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Warming reduces the effects of enrichment on stability and functioning across levels of organisation in an aquatic microbial ecosystem


Tabi, Andrea; Petchey, Owen L; Pennekamp, Frank (2019). Warming reduces the effects of enrichment on stability and functioning across levels of organisation in an aquatic microbial ecosystem. Ecology Letters:Epub ahead of print.

Abstract

Warming and nutrient enrichment are major environmental factors shaping ecological dynamics. However, cross‐scale investigation of their combined effects by linking theory and experiments is lacking. We collected data from aquatic microbial ecosystems investigating the interactive effects of warming (constant and rising temperatures) and enrichment across levels of organisation and contrasted them with community models based on metabolic theory. We found high agreement between our observations and theoretical predictions: we observed in many cases the predicted antagonistic effects of high temperature and high enrichment across levels of organisation. Temporal stability of total biomass decreased with warming but did not differ across enrichment levels. Constant and rising temperature treatments with identical mean temperature did not show qualitative differences. Overall, we conclude that model and empirical results are in broad agreement due to robustness of the effects of temperature and enrichment, that the mitigating effects of temperature on effects of enrichment may be common, and that models based on metabolic theory provide qualitatively robust predictions of the combined ecological effects of enrichment and temperature.

Abstract

Warming and nutrient enrichment are major environmental factors shaping ecological dynamics. However, cross‐scale investigation of their combined effects by linking theory and experiments is lacking. We collected data from aquatic microbial ecosystems investigating the interactive effects of warming (constant and rising temperatures) and enrichment across levels of organisation and contrasted them with community models based on metabolic theory. We found high agreement between our observations and theoretical predictions: we observed in many cases the predicted antagonistic effects of high temperature and high enrichment across levels of organisation. Temporal stability of total biomass decreased with warming but did not differ across enrichment levels. Constant and rising temperature treatments with identical mean temperature did not show qualitative differences. Overall, we conclude that model and empirical results are in broad agreement due to robustness of the effects of temperature and enrichment, that the mitigating effects of temperature on effects of enrichment may be common, and that models based on metabolic theory provide qualitatively robust predictions of the combined ecological effects of enrichment and temperature.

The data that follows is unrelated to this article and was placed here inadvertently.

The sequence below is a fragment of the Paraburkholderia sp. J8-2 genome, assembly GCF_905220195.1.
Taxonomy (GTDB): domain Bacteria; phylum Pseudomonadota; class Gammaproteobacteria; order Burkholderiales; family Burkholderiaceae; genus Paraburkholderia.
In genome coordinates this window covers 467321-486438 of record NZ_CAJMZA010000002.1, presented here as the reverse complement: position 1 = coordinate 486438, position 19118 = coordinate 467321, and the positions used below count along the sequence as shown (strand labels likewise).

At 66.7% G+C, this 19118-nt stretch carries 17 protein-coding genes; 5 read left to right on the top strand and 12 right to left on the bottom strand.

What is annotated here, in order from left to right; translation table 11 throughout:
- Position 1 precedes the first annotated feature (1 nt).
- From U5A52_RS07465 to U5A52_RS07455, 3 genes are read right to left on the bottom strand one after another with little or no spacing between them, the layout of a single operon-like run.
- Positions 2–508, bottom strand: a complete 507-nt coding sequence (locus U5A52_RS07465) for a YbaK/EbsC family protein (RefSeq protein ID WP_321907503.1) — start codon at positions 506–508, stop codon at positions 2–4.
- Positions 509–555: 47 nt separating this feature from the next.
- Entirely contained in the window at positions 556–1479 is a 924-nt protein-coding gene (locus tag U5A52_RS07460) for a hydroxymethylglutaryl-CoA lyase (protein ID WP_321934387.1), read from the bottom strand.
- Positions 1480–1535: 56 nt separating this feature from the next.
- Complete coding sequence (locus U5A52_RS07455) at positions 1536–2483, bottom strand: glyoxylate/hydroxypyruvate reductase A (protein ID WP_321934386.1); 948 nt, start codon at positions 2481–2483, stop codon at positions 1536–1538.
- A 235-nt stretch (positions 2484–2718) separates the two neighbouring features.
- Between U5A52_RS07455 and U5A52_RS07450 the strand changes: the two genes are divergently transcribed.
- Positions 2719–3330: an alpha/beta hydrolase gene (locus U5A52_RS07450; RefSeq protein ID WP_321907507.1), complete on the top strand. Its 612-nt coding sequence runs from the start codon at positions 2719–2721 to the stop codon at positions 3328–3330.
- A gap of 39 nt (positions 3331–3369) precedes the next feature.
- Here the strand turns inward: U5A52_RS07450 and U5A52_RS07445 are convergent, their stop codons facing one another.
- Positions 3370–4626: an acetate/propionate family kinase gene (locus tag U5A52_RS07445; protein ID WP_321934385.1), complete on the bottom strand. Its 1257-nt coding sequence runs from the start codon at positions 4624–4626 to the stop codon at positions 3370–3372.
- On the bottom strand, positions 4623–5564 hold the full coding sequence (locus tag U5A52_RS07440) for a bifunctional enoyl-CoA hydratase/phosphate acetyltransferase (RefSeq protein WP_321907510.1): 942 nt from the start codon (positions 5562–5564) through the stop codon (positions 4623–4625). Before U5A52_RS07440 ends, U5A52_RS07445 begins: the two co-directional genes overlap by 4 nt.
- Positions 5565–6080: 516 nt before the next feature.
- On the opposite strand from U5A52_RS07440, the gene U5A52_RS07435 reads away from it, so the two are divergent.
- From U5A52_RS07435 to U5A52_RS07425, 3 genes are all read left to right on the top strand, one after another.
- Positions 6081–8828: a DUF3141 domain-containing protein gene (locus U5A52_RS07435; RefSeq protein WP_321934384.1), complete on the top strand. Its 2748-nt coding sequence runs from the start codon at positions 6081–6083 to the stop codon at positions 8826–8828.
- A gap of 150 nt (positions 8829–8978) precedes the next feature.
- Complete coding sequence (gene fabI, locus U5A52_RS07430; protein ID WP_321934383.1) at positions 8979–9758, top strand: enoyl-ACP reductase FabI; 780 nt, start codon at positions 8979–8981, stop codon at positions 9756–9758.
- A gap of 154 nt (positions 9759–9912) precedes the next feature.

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Additional indexing

Item Type:Journal Article, refereed, original work
Communities & Collections:07 Faculty of Science > Institute of Evolutionary Biology and Environmental Studies
Dewey Decimal Classification:570 Life sciences; biology
590 Animals (Zoology)
Uncontrolled Keywords:Ecology, Evolution, Behavior and Systematics
Language:English
Date:15 April 2019
Deposited On:30 Apr 2019 13:35
Last Modified:30 Apr 2019 13:35
Publisher:Wiley-Blackwell Publishing, Inc.
ISSN:1461-023X
OA Status:Closed
Publisher DOI:https://doi.org/10.1111/ele.13262

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